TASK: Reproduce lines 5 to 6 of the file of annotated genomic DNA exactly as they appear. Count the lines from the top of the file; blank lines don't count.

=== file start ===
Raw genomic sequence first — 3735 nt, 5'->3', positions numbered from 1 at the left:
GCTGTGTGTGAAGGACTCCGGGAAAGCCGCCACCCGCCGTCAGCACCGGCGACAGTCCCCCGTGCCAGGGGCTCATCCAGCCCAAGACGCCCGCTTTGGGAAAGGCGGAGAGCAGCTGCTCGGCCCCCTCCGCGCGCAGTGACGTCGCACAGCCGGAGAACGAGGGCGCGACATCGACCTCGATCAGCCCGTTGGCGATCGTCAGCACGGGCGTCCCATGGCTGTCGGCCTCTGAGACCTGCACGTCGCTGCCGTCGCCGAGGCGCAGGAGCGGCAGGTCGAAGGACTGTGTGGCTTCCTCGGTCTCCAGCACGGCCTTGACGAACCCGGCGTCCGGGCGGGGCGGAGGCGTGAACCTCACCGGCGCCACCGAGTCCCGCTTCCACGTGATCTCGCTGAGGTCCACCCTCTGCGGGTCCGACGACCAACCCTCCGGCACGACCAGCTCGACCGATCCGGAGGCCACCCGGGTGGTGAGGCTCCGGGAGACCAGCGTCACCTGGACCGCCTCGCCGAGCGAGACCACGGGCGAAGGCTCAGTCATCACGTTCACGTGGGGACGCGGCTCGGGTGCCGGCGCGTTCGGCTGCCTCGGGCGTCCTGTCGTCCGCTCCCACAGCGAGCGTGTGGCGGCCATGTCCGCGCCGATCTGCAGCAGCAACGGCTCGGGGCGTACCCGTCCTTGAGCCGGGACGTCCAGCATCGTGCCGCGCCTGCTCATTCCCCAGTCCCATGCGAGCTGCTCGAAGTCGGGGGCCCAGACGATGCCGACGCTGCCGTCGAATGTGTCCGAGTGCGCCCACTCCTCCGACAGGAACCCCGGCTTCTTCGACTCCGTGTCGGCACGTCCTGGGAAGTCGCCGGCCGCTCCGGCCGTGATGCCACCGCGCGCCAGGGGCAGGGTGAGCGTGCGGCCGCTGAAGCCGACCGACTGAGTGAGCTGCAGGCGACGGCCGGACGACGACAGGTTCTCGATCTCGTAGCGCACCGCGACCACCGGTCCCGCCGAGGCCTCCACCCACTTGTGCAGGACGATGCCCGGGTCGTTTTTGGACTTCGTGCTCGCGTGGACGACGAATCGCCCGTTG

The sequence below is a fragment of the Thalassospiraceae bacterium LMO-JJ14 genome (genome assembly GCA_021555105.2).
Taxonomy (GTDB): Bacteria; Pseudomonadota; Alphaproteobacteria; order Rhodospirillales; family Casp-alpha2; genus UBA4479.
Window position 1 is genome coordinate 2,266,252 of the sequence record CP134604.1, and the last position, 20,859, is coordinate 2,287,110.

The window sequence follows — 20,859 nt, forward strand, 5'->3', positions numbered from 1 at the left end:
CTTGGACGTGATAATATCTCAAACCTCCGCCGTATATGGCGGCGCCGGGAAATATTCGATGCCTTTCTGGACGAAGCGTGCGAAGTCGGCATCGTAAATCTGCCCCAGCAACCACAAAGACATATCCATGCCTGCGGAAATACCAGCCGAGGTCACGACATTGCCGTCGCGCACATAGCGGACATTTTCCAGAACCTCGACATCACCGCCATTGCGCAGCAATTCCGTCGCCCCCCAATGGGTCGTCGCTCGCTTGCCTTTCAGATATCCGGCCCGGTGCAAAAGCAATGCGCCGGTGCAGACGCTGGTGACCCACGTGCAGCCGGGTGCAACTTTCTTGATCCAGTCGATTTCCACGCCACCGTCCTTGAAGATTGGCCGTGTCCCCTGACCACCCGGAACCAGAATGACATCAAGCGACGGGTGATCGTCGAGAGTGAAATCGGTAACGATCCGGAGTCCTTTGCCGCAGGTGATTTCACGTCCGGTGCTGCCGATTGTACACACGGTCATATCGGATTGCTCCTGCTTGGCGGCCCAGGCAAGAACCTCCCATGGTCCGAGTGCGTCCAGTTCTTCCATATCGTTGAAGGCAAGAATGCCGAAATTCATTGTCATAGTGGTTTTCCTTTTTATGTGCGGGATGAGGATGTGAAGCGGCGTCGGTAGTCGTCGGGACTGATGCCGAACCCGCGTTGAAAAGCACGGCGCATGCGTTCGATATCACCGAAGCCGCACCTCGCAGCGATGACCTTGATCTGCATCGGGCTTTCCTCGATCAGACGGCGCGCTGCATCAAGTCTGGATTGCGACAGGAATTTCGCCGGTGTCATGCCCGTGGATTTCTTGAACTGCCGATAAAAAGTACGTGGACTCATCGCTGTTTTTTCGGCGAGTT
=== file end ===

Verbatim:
Window position 1 is genome coordinate 2,266,252 of the sequence record CP134604.1, and the last position, 20,859, is coordinate 2,287,110.

The window sequence follows — 20,859 nt, forward strand, 5'->3', positions numbered from 1 at the left end: